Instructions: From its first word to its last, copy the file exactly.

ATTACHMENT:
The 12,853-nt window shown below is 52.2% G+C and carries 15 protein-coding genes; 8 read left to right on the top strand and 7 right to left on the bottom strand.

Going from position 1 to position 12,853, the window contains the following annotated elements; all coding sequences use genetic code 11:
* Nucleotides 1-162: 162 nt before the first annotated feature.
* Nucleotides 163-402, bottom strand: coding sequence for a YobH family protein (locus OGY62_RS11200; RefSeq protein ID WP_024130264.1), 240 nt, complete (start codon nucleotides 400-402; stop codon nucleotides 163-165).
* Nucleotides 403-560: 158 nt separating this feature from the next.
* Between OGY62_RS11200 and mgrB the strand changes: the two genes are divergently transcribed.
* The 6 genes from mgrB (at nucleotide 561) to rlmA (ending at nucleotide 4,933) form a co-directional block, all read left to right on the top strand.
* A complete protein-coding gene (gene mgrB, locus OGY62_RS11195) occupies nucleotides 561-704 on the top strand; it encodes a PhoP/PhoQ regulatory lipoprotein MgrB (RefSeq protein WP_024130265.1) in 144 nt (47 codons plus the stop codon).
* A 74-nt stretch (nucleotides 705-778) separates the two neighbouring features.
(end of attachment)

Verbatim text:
The 12,853-nt window shown below is 52.2% G+C and carries 15 protein-coding genes; 8 read left to right on the top strand and 7 right to left on the bottom strand.

Going from position 1 to position 12,853, the window contains the following annotated elements; all coding sequences use genetic code 11:
* Nucleotides 1-162: 162 nt before the first annotated feature.
* Nucleotides 163-402, bottom strand: coding sequence for a YobH family protein (locus OGY62_RS11200; RefSeq protein ID WP_024130264.1), 240 nt, complete (start codon nucleotides 400-402; stop codon nucleotides 163-165).
* Nucleotides 403-560: 158 nt separating this feature from the next.
* Between OGY62_RS11200 and mgrB the strand changes: the two genes are divergently transcribed.
* The 6 genes from mgrB (at nucleotide 561) to rlmA (ending at nucleotide 4,933) form a co-directional block, all read left to right on the top strand.
* A complete protein-coding gene (gene mgrB, locus OGY62_RS11195) occupies nucleotides 561-704 on the top strand; it encodes a PhoP/PhoQ regulatory lipoprotein MgrB (RefSeq protein WP_024130265.1) in 144 nt (47 codons plus the stop codon).
* A 74-nt stretch (nucleotides 705-778) separates the two neighbouring features.